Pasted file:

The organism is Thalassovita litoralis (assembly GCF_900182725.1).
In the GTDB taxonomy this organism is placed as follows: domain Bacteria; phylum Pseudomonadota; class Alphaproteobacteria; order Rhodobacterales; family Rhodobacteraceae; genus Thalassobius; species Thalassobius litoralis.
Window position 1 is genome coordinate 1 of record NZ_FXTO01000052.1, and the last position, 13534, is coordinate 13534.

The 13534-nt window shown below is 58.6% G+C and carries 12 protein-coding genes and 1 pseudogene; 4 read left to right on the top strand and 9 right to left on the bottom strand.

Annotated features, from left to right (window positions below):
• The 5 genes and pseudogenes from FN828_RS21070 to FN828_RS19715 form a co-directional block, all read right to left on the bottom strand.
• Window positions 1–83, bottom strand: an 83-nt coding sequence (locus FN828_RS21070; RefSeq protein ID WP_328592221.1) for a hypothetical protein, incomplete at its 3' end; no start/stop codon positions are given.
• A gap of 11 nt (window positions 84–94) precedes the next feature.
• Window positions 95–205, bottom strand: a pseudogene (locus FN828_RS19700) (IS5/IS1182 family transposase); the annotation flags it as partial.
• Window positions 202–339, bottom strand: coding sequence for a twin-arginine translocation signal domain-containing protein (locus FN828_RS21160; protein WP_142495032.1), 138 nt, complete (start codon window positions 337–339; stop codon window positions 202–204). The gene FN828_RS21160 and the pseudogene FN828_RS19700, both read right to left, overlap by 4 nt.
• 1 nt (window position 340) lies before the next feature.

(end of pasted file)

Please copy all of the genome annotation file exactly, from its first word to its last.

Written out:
The organism is Thalassovita litoralis (assembly GCF_900182725.1).
In the GTDB taxonomy this organism is placed as follows: domain Bacteria; phylum Pseudomonadota; class Alphaproteobacteria; order Rhodobacterales; family Rhodobacteraceae; genus Thalassobius; species Thalassobius litoralis.
Window position 1 is genome coordinate 1 of record NZ_FXTO01000052.1, and the last position, 13534, is coordinate 13534.

The 13534-nt window shown below is 58.6% G+C and carries 12 protein-coding genes and 1 pseudogene; 4 read left to right on the top strand and 9 right to left on the bottom strand.

Annotated features, from left to right (window positions below):
• The 5 genes and pseudogenes from FN828_RS21070 to FN828_RS19715 form a co-directional block, all read right to left on the bottom strand.
• Window positions 1–83, bottom strand: an 83-nt coding sequence (locus FN828_RS21070; RefSeq protein ID WP_328592221.1) for a hypothetical protein, incomplete at its 3' end; no start/stop codon positions are given.
• A gap of 11 nt (window positions 84–94) precedes the next feature.
• Window positions 95–205, bottom strand: a pseudogene (locus FN828_RS19700) (IS5/IS1182 family transposase); the annotation flags it as partial.
• Window positions 202–339, bottom strand: coding sequence for a twin-arginine translocation signal domain-containing protein (locus FN828_RS21160; protein WP_142495032.1), 138 nt, complete (start codon window positions 337–339; stop codon window positions 202–204). The gene FN828_RS21160 and the pseudogene FN828_RS19700, both read right to left, overlap by 4 nt.
• 1 nt (window position 340) lies before the next feature.